- Unexpected weight loss: When your body cannot absorb nutrients correctly it leads to unexpected weight loss as you become more malnourished. This is a common symptom of coeliac disease.
- Mouth ulcers: If you have coeliac disease you might discover mouth ulcers. These are the result of vitamins lacking in the system and the onset of malnutrition.
How is coeliac disease diagnosed?
If you have symptoms of coeliac disease such as stomach pains, diarrhoea, constipation or bloating, it’s best to contact a medical professional to see if you need to be tested for the disease.
Testing is typically carried out via blood tests and a biopsy. One or the other might suffice. Remember that around 1 in 4 people with coeliac disease have previously been treated for irritable bowel syndrome (IBS) before a diagnosis of coeliac disease, so people with IBS should also be tested for coeliac disease as well.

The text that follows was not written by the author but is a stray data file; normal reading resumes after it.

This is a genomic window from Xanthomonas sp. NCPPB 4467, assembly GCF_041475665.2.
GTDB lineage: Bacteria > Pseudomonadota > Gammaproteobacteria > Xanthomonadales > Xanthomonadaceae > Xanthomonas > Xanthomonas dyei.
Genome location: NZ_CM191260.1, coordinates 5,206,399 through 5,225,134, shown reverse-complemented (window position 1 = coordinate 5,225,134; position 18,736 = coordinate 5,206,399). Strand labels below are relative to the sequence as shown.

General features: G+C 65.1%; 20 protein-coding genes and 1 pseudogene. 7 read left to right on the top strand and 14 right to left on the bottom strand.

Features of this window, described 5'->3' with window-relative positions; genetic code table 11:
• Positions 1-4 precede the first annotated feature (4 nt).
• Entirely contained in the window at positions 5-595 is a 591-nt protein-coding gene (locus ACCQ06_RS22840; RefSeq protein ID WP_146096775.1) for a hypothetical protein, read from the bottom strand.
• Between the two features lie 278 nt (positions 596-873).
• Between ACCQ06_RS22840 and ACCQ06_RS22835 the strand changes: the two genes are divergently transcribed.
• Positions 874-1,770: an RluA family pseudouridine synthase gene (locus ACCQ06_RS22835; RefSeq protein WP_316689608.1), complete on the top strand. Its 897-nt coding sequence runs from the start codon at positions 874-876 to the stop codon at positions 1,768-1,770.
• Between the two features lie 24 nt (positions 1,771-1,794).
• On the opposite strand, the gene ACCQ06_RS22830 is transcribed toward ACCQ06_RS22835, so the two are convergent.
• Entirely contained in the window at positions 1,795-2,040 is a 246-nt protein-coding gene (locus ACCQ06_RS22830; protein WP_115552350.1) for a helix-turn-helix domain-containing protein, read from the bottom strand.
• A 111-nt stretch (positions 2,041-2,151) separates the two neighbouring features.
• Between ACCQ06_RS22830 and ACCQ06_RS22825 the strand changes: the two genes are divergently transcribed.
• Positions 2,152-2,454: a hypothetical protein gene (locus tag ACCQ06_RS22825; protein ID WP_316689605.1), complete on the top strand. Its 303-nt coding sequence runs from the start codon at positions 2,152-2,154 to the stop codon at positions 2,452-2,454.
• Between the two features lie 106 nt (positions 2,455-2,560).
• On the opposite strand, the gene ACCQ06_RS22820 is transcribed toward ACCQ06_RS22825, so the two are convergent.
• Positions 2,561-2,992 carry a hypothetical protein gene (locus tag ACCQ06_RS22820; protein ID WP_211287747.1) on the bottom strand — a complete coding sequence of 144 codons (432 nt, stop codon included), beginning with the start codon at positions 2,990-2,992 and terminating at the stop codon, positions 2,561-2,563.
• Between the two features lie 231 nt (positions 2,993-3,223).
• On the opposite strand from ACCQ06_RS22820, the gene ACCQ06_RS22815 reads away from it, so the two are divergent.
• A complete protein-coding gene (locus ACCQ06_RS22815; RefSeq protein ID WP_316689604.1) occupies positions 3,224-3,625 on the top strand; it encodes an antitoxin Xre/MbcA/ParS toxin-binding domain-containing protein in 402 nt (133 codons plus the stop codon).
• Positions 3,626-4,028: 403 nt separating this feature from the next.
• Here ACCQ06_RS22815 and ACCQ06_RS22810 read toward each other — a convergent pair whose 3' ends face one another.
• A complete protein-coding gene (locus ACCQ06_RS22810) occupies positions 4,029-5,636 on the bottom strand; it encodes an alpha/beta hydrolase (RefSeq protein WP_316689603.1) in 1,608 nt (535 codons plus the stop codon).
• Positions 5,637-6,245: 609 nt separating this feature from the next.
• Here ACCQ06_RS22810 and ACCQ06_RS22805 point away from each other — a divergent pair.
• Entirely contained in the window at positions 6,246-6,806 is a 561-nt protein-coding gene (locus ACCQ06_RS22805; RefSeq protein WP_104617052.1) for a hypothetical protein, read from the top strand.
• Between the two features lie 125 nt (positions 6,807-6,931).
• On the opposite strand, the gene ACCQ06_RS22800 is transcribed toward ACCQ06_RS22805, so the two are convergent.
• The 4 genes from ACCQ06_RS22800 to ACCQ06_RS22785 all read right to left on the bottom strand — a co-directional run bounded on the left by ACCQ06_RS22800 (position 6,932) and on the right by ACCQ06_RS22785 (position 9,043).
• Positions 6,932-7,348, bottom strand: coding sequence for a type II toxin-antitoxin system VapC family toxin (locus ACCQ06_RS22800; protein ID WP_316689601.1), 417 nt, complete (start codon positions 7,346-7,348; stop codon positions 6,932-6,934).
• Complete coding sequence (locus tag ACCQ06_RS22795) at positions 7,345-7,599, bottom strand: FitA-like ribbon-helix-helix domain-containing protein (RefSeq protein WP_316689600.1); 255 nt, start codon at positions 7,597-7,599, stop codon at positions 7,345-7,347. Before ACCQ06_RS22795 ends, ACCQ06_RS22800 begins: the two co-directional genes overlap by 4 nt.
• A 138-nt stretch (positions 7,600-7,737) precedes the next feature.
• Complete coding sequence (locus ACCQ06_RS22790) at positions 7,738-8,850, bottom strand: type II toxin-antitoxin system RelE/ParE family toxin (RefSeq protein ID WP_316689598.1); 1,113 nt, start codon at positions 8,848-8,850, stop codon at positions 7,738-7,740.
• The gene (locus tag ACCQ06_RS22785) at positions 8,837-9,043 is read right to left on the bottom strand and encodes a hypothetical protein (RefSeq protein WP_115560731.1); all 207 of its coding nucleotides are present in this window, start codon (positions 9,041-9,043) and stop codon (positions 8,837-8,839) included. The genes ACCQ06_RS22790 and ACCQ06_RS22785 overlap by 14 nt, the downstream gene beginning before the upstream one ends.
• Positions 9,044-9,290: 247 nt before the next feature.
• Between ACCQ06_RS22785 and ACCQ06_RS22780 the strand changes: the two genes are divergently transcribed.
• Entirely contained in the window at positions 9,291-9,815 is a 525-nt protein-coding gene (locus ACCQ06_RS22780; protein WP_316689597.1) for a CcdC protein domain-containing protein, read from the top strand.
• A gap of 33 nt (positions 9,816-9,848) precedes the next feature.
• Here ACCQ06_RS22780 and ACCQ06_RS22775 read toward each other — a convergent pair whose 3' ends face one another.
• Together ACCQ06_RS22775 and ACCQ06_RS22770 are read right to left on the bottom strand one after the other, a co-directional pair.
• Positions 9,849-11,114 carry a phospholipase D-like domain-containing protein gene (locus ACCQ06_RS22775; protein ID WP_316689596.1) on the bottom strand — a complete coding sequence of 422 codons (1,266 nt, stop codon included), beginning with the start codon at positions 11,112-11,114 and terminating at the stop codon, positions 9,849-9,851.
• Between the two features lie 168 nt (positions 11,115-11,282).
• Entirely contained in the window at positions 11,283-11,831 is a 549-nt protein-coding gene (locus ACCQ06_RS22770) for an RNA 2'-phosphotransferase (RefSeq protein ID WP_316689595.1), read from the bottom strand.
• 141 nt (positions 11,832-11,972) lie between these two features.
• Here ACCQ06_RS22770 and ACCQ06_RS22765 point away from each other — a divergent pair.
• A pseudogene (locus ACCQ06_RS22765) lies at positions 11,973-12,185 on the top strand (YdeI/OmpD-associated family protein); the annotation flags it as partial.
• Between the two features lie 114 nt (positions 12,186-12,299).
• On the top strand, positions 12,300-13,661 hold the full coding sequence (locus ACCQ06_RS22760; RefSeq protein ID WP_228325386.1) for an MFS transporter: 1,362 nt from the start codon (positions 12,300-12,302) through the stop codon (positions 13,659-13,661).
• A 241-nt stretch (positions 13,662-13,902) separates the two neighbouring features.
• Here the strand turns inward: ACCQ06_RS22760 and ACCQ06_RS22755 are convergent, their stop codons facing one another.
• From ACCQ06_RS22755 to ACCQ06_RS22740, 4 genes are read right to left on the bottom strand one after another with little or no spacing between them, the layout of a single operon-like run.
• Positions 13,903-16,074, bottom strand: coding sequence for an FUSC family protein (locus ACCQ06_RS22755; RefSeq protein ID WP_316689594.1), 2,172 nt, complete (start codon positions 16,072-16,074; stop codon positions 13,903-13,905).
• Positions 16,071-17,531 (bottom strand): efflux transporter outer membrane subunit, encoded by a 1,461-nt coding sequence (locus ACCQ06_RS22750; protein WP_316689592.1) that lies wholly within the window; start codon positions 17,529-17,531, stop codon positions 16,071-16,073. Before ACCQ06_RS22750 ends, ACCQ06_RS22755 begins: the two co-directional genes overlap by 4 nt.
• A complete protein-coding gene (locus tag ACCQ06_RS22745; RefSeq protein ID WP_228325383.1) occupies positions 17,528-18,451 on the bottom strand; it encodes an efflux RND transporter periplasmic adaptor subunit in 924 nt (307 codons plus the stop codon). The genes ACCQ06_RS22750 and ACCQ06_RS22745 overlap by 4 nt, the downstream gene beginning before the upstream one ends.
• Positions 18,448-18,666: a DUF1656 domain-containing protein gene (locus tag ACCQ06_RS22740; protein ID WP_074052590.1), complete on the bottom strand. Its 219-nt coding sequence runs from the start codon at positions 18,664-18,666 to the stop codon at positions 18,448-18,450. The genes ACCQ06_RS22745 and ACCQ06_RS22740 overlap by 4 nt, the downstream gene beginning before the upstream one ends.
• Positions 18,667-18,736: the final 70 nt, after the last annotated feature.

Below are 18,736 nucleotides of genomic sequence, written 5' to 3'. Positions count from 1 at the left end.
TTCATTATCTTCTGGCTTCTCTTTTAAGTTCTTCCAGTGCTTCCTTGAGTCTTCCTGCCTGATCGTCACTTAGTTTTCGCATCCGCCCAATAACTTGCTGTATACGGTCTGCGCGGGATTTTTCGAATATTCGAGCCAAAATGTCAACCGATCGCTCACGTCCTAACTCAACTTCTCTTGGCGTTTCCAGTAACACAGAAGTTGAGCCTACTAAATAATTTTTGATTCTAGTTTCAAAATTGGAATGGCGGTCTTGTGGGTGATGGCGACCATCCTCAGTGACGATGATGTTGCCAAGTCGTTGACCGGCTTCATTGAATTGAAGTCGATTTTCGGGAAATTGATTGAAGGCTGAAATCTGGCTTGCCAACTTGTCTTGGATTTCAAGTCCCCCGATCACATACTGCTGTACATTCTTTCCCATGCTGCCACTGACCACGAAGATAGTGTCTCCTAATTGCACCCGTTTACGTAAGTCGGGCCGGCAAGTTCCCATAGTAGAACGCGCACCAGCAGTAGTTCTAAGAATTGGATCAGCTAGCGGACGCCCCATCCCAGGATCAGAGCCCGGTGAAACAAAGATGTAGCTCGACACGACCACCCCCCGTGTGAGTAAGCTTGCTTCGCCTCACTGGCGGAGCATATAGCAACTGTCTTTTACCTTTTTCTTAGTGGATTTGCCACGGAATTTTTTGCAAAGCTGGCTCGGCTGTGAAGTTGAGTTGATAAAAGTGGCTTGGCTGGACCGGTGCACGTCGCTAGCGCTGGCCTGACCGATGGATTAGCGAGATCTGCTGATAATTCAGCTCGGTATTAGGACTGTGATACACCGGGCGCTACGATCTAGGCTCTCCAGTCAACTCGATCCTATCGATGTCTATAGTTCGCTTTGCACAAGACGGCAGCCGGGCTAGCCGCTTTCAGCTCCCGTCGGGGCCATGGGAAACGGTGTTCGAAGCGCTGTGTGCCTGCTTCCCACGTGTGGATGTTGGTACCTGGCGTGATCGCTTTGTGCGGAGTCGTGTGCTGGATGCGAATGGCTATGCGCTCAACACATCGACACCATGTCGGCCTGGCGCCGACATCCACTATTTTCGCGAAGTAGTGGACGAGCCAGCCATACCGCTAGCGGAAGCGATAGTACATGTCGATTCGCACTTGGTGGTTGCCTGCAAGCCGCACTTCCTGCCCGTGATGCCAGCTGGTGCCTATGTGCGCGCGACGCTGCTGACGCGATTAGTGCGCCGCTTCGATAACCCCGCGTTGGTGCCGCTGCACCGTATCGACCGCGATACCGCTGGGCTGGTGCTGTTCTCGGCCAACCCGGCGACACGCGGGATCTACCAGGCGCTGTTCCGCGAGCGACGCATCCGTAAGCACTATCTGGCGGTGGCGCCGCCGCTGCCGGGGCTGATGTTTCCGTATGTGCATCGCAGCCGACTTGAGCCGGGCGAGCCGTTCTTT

A blood test is a simple routine way to assess the condition of your health. A blood test is carried out by a nurse who can take your blood sample in just a few minutes. The sample will then be sent for testing where medical professionals will determine the quality and content of the sample. With this, they can check for signs of coeliac disease.
Another common means of coeliac testing is a biopsy. A biopsy is usually a small sample of material taken from the intestines. This is then tested in a lab. In the case of coeliac disease an endoscope – a thin flexible tube – is put into the mouth and sent down to the small intestine. The endoscope has a camera on the end which allows the doctor to investigate the area for signs of coeliac disease.
What are the treatments for coeliac disease?